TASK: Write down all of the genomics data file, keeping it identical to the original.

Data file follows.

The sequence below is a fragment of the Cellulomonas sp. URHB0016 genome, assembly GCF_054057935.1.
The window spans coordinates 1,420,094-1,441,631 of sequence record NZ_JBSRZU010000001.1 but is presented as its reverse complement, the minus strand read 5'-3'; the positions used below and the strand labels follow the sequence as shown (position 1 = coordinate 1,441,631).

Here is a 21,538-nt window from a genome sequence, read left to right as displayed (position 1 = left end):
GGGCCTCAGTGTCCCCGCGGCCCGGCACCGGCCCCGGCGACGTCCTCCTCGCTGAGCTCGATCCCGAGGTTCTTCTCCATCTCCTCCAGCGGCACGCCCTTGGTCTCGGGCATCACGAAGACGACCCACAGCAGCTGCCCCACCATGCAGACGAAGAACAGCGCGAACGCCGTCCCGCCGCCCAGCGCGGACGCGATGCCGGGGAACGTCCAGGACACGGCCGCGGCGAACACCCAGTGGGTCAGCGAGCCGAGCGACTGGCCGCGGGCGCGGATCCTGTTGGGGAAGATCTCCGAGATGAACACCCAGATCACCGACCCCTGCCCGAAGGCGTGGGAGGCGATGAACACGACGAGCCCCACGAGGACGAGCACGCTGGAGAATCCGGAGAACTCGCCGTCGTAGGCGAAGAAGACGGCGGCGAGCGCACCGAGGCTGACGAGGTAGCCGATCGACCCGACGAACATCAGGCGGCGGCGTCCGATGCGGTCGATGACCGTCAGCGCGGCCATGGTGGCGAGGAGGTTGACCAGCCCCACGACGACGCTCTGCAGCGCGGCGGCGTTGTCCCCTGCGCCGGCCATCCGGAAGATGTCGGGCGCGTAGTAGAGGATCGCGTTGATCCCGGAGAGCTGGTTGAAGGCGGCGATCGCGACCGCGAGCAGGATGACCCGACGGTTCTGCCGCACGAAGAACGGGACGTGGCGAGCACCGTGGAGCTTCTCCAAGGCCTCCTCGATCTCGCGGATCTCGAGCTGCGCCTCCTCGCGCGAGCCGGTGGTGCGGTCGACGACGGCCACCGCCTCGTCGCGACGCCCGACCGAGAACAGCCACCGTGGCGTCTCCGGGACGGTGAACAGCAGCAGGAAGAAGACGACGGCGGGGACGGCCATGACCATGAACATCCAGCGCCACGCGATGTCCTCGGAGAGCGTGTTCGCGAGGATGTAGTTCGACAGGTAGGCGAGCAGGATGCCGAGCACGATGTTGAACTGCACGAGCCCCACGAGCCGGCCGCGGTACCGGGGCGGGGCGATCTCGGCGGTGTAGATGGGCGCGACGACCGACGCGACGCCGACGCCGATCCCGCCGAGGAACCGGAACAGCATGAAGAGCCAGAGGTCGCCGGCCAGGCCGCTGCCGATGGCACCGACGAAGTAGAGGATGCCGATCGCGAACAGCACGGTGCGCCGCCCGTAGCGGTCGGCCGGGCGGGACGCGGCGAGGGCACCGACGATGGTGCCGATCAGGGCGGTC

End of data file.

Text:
The sequence below is a fragment of the Cellulomonas sp. URHB0016 genome, assembly GCF_054057935.1.
The window spans coordinates 1,420,094-1,441,631 of sequence record NZ_JBSRZU010000001.1 but is presented as its reverse complement, the minus strand read 5'-3'; the positions used below and the strand labels follow the sequence as shown (position 1 = coordinate 1,441,631).

Here is a 21,538-nt window from a genome sequence, read left to right as displayed (position 1 = left end):
GGGCCTCAGTGTCCCCGCGGCCCGGCACCGGCCCCGGCGACGTCCTCCTCGCTGAGCTCGATCCCGAGGTTCTTCTCCATCTCCTCCAGCGGCACGCCCTTGGTCTCGGGCATCACGAAGACGACCCACAGCAGCTGCCCCACCATGCAGACGAAGAACAGCGCGAACGCCGTCCCGCCGCCCAGCGCGGACGCGATGCCGGGGAACGTCCAGGACACGGCCGCGGCGAACACCCAGTGGGTCAGCGAGCCGAGCGACTGGCCGCGGGCGCGGATCCTGTTGGGGAAGATCTCCGAGATGAACACCCAGATCACCGACCCCTGCCCGAAGGCGTGGGAGGCGATGAACACGACGAGCCCCACGAGGACGAGCACGCTGGAGAATCCGGAGAACTCGCCGTCGTAGGCGAAGAAGACGGCGGCGAGCGCACCGAGGCTGACGAGGTAGCCGATCGACCCGACGAACATCAGGCGGCGGCGTCCGATGCGGTCGATGACCGTCAGCGCGGCCATGGTGGCGAGGAGGTTGACCAGCCCCACGACGACGCTCTGCAGCGCGGCGGCGTTGTCCCCTGCGCCGGCCATCCGGAAGATGTCGGGCGCGTAGTAGAGGATCGCGTTGATCCCGGAGAGCTGGTTGAAGGCGGCGATCGCGACCGCGAGCAGGATGACCCGACGGTTCTGCCGCACGAAGAACGGGACGTGGCGAGCACCGTGGAGCTTCTCCAAGGCCTCCTCGATCTCGCGGATCTCGAGCTGCGCCTCCTCGCGCGAGCCGGTGGTGCGGTCGACGACGGCCACCGCCTCGTCGCGACGCCCGACCGAGAACAGCCACCGTGGCGTCTCCGGGACGGTGAACAGCAGCAGGAAGAAGACGACGGCGGGGACGGCCATGACCATGAACATCCAGCGCCACGCGATGTCCTCGGAGAGCGTGTTCGCGAGGATGTAGTTCGACAGGTAGGCGAGCAGGATGCCGAGCACGATGTTGAACTGCACGAGCCCCACGAGCCGGCCGCGGTACCGGGGCGGGGCGATCTCGGCGGTGTAGATGGGCGCGACGACCGACGCGACGCCGACGCCGATCCCGCCGAGGAACCGGAACAGCATGAAGAGCCAGAGGTCGCCGGCCAGGCCGCTGCCGATGGCACCGACGAAGTAGAGGATGCCGATCGCGAACAGCACGGTGCGCCGCCCGTAGCGGTCGGCCGGGCGGGACGCGGCGAGGGCACCGACGATGGTGCCGATCAGGGCGGTC